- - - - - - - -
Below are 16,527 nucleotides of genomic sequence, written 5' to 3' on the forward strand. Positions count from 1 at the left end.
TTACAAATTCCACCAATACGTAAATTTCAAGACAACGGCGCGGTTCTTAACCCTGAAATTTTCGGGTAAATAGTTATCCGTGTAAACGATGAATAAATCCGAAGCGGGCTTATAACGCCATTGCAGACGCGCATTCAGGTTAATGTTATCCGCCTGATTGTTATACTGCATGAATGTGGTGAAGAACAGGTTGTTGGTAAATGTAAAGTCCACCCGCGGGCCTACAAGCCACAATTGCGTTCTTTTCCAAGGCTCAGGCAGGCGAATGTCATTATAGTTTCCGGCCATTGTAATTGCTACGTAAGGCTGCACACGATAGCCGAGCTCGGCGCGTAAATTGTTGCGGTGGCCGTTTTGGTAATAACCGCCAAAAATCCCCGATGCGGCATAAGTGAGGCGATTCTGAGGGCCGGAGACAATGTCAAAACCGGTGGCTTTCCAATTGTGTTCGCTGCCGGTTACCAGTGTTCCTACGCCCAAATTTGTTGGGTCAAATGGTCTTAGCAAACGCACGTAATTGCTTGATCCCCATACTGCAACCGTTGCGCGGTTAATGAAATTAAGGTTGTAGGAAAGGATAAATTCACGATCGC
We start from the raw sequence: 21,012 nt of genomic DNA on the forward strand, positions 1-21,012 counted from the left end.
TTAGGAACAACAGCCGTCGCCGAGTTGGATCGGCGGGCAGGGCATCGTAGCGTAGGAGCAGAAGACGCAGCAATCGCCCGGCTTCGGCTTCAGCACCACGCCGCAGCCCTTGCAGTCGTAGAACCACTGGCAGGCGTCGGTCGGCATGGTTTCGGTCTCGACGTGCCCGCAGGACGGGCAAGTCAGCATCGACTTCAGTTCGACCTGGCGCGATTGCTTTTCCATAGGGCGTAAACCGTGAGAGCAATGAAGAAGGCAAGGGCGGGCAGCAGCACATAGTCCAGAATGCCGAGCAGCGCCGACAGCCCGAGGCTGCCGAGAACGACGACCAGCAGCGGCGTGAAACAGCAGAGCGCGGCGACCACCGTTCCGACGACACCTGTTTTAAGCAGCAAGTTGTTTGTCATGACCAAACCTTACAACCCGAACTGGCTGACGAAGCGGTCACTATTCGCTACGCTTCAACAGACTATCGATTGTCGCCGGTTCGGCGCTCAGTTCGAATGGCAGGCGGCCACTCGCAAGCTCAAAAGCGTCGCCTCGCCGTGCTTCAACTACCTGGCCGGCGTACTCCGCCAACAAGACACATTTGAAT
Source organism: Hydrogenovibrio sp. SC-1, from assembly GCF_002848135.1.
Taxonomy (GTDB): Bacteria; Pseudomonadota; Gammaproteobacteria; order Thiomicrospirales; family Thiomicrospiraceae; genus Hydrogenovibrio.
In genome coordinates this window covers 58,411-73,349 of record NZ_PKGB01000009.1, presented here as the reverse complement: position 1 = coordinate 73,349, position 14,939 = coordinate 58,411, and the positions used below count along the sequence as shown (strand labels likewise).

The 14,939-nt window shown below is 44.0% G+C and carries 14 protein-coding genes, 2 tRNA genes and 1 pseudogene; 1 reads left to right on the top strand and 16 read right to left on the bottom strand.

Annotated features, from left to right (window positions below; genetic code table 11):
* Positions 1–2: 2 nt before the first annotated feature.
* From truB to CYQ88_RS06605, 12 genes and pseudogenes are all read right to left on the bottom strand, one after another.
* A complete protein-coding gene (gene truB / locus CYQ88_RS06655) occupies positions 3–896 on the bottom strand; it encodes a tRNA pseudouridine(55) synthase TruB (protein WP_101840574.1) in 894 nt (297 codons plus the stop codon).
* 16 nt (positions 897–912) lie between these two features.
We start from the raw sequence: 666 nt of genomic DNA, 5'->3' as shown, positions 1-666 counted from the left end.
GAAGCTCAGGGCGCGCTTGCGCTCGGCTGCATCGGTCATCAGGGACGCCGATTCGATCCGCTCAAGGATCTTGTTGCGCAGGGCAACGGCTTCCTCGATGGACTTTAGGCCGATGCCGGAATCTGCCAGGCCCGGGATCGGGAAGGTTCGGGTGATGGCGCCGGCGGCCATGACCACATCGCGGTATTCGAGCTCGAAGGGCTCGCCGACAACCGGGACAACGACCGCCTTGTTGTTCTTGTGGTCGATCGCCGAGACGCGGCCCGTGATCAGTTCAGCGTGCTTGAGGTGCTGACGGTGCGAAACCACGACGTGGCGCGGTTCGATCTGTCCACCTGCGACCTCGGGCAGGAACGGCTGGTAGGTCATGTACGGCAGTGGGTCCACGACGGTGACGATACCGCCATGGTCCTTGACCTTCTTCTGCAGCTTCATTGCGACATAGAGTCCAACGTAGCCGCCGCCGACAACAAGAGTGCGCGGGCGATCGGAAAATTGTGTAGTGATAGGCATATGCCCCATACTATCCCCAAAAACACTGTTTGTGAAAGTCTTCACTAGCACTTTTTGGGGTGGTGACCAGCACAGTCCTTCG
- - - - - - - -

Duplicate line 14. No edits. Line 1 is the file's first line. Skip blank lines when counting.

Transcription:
We start from the raw sequence: 666 nt of genomic DNA, 5'->3' as shown, positions 1-666 counted from the left end.